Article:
So there are two phases: the learning phase and the usage phase. The learning phase is what I’ve described, so you have all this data and you are changing the parameters of the circuit, or of the mathematical algorithm that represents the circuit: you’re changing the parameters so that the data is fitted as closely as possible. When you use it then you’re doing something different: you have a trained network that has learnt already, and you’re giving it an instance of the data and it’s giving you an answer which is very close to the previous things that it has learned. Why? Because it is a very good approximator of continuous and bounded functions.

So this is really the functioning of neural networks. Recent years have seen the emergence of something we call deep learning; in the previous period people used gradient descent learning which was based on finding efficient algorithms for determining local minima of the error functions between the input data and the required output. More recently this has been superseded but what one calls deep learning where you’re using multiple repeated levels of non-linear optimizations so that you can adjust the parameters of the circuit as well as possible to the data. Deep learning on the one hand is something, shall we say, new compared to backpropagation learning before, but on the other hand it’s something that is enabled by the much faster power, much greater power of the computing devices we use today so we can do a lot of optimization in a very short time.

Another form of learning is important to understand and that’s called reinforcement learning. A lot of the results concerning games that are publicized as being a big success are based on a technique which is also quite old, which goes back to psychologists and which is called ‘reinforcement learning’. It was redeveloped thirty years ago by a computer scientist called Sutton and before that there was the work of psychologists describing reinforcement learning that had been observed in human beings and in animals. Reinforcement learning is simply that you do something and then based on your success you modify your parameters, your ways of doing the thing, so that you hope to become more successful next time. You repeat this, so you always reinforce the options that you have taken which increase your success and you weaken the options that you have taken that will reduce your success with tasks or with different activities or with, for instance, tracking some objects flying the sky that you’re trying to follow and you can use reinforcement learning to track it to track get better and better and better by changing your actions to be able to follow it more closely.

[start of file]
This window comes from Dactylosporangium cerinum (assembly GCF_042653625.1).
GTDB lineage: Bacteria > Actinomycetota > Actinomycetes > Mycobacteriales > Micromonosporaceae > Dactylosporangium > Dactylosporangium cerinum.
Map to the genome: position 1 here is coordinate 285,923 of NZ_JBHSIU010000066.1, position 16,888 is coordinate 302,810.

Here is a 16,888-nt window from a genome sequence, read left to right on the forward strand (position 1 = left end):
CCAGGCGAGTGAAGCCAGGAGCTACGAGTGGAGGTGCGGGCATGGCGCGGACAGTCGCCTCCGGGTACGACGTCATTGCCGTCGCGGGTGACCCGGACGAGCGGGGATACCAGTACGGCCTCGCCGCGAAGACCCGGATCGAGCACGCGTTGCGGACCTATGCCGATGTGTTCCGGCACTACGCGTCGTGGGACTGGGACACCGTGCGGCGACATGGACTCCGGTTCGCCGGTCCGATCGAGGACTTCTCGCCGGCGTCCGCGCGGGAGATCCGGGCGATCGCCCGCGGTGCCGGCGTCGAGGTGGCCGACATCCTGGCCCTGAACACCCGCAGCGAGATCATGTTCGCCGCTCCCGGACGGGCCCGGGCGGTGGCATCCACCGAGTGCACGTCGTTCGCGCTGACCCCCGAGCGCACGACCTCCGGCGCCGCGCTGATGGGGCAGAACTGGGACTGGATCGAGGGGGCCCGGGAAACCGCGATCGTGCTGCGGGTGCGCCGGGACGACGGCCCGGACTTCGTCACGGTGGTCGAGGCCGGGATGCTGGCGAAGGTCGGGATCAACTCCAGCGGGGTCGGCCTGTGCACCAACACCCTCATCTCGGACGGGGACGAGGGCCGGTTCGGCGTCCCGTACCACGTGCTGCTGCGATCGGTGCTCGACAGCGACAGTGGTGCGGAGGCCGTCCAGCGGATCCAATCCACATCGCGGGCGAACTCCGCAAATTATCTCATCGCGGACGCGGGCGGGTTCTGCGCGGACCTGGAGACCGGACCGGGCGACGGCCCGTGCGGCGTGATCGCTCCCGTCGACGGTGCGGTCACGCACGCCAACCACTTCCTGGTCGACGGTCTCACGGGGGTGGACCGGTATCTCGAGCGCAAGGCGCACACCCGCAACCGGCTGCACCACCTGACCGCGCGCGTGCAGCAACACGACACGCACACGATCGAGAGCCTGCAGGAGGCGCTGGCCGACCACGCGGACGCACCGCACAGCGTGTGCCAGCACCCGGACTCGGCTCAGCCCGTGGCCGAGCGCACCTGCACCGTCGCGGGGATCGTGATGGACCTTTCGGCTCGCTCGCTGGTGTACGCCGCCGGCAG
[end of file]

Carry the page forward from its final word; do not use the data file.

So in a way if you think of a game where you’re actioning sequence of events, here you’re trying to change your rules of behavior so that at each step you’re doing better than before and you’re saying – well, I did this and it wasn’t very successful, I did that and it was successful, so I will do that because that is better than this. This is the process known as reinforcement learning. Reinforcement learning itself can be detailed, can be supported by other methods such as, for instance, deep learning or gradient learning and so on. So they can be accessories to that.

In conclusion, I think on the one hand we’re dealing with a very old subject: well-established, with lots of links with neurophysiology now, very connected to brain studies. On the other hand we are dealing with technologies which have become possible because of the dramatic increase in power in computers. We know, on the one hand, that these objects are very good approximators for continuous and bounded functions and that’s why we use them; on the other hand, we know that a lot of things we ask them to do are undecidable, that is even the most powerful computer would not be able to guarantee an answer to these questions and yet we use these devices in a certain heuristic manner.

In the field of neural networks there are two most important open questions. One is reproducibility: we know that even small unexpected perturbations of the data that’s presented – for instance, you are trying to learn a face and the face is presented not in the usual manner but perhaps at an angle, or with special shadows, or in an unusual position – such changes can strongly influence the outcome. So what are the properties of the data that we are using to train neural networks that will avoid these instabilities in the ability of the neural networks to take correct decisions? So this is a very important problem which arises all the time.

The second important question is what is the actual class of problems other than the obvious ones which are continuous and bounded functions that we can address with neural networks. Outside of this world (and there are so many other problems that we have to address!), outside of these well-understood bounds what are the class of problems in which neural networks can be used to be reliably? This question is way open.

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Professor in Computer and Communication Networks, Imperial College London